Sabrina’s Haus

Have you ever started on a journey and realized at some point that you had no true idea of where you were going?

That was our experience the past weekend. Christian and I (boys were left at home in capable hands of Olga, the babysitter) went on a 4-day romantic getaway in southern Turkey. I had planned it as a 19th anniversary gift. In truth, my gift (in hindsight) was not that well formulated. In a casual conversation with an acquaintance, a nice, romantic hotel was mentioned. It sounded like a good idea for an anniversary gift at the time. Especially since the boys were older and we had a trusted person to watch over them, something we hadn’t quite realized or taken advantage of yet.

So, thinking, great, our chance at a mom-and-dad-only getaway, I went on the internet to check out the place. The pictures looked nice, so I booked a weekend when Christian would be free and the weather would be getting warmer. I printed out a picture, rolled it up in a ribbon, and presented it to my husband on the night of the anniversary. And that was that. Out of sight. Out of mind.

Until, that is, we were in the apparent last minutes of our journey (based on the taxi driver’s slowed driving and straining of neck for road signs).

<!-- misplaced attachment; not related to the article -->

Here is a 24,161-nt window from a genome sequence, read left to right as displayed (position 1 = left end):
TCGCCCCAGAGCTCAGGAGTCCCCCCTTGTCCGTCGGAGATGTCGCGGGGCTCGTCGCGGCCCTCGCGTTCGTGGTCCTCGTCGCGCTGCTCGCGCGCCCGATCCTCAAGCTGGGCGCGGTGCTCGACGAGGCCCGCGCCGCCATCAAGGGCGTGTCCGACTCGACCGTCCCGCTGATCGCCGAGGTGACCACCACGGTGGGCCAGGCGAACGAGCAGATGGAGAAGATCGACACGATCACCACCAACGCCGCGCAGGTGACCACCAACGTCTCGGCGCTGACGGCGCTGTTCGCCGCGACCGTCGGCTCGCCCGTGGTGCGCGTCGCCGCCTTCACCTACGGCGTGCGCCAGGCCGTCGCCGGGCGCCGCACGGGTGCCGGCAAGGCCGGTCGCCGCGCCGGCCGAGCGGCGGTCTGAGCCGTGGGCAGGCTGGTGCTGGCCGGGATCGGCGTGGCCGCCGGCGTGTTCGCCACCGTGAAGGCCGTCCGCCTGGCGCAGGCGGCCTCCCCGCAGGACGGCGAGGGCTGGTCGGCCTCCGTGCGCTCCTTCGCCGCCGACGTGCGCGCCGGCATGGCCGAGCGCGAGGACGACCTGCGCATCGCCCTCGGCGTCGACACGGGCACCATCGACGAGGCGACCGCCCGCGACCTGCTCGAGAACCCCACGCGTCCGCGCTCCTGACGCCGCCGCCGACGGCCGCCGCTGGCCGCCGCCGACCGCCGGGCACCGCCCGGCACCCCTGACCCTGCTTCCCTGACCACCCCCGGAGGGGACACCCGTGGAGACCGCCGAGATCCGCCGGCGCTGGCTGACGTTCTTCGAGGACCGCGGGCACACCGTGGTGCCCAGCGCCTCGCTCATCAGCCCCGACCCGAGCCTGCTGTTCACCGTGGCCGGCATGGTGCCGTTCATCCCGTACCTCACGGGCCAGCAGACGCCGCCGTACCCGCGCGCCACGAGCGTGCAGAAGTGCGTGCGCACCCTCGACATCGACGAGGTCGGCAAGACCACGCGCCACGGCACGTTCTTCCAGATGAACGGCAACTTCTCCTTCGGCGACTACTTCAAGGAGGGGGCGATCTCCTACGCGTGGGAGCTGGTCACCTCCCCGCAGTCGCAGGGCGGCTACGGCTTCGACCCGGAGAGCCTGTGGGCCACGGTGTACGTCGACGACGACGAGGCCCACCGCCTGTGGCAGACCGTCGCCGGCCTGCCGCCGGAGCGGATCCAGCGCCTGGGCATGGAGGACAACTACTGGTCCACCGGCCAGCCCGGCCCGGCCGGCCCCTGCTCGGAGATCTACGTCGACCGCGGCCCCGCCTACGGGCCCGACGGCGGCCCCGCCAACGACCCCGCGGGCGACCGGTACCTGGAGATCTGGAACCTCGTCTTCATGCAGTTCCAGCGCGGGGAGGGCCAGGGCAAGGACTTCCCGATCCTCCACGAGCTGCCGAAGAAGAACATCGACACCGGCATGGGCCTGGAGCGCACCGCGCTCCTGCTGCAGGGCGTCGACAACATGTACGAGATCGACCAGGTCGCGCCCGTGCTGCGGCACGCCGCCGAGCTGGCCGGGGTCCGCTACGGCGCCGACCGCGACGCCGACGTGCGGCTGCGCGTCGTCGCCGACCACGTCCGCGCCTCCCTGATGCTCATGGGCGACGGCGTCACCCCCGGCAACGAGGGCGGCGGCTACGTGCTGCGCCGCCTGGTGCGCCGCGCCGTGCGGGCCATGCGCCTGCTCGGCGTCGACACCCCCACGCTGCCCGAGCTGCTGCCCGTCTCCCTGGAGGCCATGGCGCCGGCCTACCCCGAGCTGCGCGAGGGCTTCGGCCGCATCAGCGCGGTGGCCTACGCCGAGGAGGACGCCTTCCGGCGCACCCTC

We had left Istanbul at the indecent hour of 4:45AM and arrived into Dalaman just before 8AM. The short flight from Istanbul to Dalaman offered little opportunity to rest up, but, fortunately, the taxi fares were set so our tired brains didn’t have to haggle with the driver. I had sent a confirmation to the hotel just days before our departure and had been told that it would be a two-hour journey from airport to hotel. We settled in for the ride, and one hour and fifty minutes later we found ourselves…in a small, unfinished town and a road full of potholes and lolling dogs and sheep.

Could it be that after spending almost two hours in the car, passing through breathtaking beauty, across fields of orange trees, olive groves and winding mountain roads that offered an exquisite glimpse of azure blue sea sparkling below us, that we would end up in a dive? The alleys that the driver was eyeing were not reassuring in terms of promising any kind of charming accommodation. Plus, we had driven in the exact wrong direction, away from the sea! Christian’s eyes mirrored my worry, though he didn’t say anything except to ask me in a tentative voice, “Isn’t the hotel on the sea?”

I started to panic. I had thought the hotel was on the sea, but could I be sure? I had booked the trip months ago, and the images had faded in my mind. Plus, I knew from scary experience, that the Psycho hotel could look like Four Seasons in pictures on the internet. Plus, what did I really know about the woman who recommended the hotel and her vacation preferences? Maybe she considers a campground with running water and electricity to be a luxury (I know I did, but I had been hoping for a bit more for my romantic getaway gift).